Tuesday, February 1, 2011

The Goodell-King Fiasco: A Disaster for the Commissioner, Apology Required

Wow does Roger Goodell owe Ben Roethlisberger and every other NFL player a big apology. For those not familiar with the story, yesterday Peter King published excerpts of interviews gathered from a season spent following the NFL Commissioner in his Monday Morning Quarterback article on SI.com. A larger article is to be featured in the print edition of Sports Illustrated that hits newsstands today, but King teased that piece with five items that didn't make the print issue in his on-line column.

In that column, King quoted Goodell as having interviewed two dozen Steelers in the process of gathering information to determine the length of Ben Roethlisberger's suspension and reportedly said not one of them "had his back." Don't bother looking for King's original quote because he has already retracted it and apologized, writing that he assumed when Goodell was talking about "players" he meant "Steelers." The Commissioner apparently called to clarify that was not the case, but why would Goodell be seeking opposing players' comments on Roethlisberger and why would they "have his back?" It makes little sense.

While King is responsible for making a significant and thoughtless error in reporting, it is Goodell who has violated the trust of players across the league--something that surely isn't going to serve him well as he tries to negotiate a new collective bargaining agreement with the players' union. The Commissioner, in his singular role as judge and jury (a role Ann Killion would like to play as I wrote yesterday after her attack on Roethlisberger), has a responsibility to gather as much information as possible before meting out fines and suspensions. To share that information with the media demonstrates a startling lack of judgment and an inexcusable breach of trust, undermining his credibility with players and fans alike. The thought that any player would agree to speak "confidentially" going forward in regard to any investigation is a stretch.

Peter King and Sports Illustrated held on to this story (King attributes the quotes to a January 7 interview with Goodell) to have maximum impact during Super Bowl week. But what point did it serve Goodell to bring any of this up, particularly with the Steelers participating in the playoffs? His role as Commissioner is to enhance and support the image of the league. Talking on record to a journalist about private meetings that took place at least four months prior serves little discernible purpose. Further, the reasons cited that players' didn't have Roethlisberger's back were "stories like, 'He won't sign my jersey.'" That is as laughable as it is insignificant.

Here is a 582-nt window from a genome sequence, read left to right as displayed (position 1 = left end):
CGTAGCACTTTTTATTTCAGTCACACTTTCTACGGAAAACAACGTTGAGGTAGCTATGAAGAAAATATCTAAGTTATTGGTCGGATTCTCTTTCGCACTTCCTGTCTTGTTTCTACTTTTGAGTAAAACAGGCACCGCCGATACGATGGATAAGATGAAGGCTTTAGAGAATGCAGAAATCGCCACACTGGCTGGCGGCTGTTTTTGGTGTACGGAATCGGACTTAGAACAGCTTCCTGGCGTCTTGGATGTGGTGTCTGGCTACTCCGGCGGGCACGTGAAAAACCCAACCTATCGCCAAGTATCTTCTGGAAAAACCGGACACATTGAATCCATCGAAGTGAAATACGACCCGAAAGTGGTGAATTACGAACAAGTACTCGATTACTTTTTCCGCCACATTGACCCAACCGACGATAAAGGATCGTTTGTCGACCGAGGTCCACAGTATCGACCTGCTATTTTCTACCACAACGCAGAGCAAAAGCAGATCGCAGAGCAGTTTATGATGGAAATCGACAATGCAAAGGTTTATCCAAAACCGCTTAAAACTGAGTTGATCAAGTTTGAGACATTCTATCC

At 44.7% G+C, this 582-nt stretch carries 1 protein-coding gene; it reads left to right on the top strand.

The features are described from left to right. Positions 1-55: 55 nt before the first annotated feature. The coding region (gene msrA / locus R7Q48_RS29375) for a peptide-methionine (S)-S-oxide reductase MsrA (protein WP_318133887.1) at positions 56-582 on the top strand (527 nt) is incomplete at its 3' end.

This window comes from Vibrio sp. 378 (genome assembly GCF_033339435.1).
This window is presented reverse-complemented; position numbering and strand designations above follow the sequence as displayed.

In the same piece Goodell is also on record as saying he "doesn't feel any connection with Ben Roethlisberger"--a statement not retracted by King. The Commissioner's personal feelings about any player should be his and his alone, less he show an appearance of not being impartial in his oversight of the league. With many on the Steelers feeling the league office has inappropriately targeted them for aggressive hits, this only adds fuel to the fire.

Goodell isn't the only one taking a hit. Peter King's reputation is also damaged. Local beat writer Ed Bouchette was all over King's story and immediately squashed the credibility of Goodell's statement even before King retracted it. Bouchette spells out how ludicrous King's details are here saying what a low blow the Commissioner dealt to Roethlisberger. For King to take Goodell's word that two dozen Steelers did not have Ben's back suggests a) King is just a mouthpiece for others' thoughts and does very little analytical thinking about what he is told, b) he is completely out of touch with a team like the Steelers and what goes on in their locker room, or c) both. Regardless, this significantly damages his credibility as an "NFL Insider."

This article has blown up in ways King and Goodell never imagined and it is not going to go away quickly. King has apologized for his mistake. If Goodell thinks King's misinterpretation and apology somehow also gets him off the hook he is making another huge error in judgment. Goodell now doesn't just owe Ben Roethlisberger and the Steelers an apology, he owes the entire league an apology.


erin leaver said...

It's really too bad. I love Peter King, but he clearly made a big mistake here. It's good that he realized it and retracted though...

Barb Heidenreich said...

Another incredible article! You are 2 for 2 - keep up the great work!

ctharrison23 said...

Another great one, Hammer. I'm pretty sure in Journalism 101 you are taught to get your facts clear and straight before putting them out there. King is usually alright, but this is media malpractice. You can't unring a bell, and apologies and retractions are basically useless. Goddell needs to worry more about a work stoppage (and now violating players trust) than punishments already meted out. His credibility already took a shot with his "our #1 priority is player safety, now lets add more games" foolishness. Funny, seems like it's more about the money.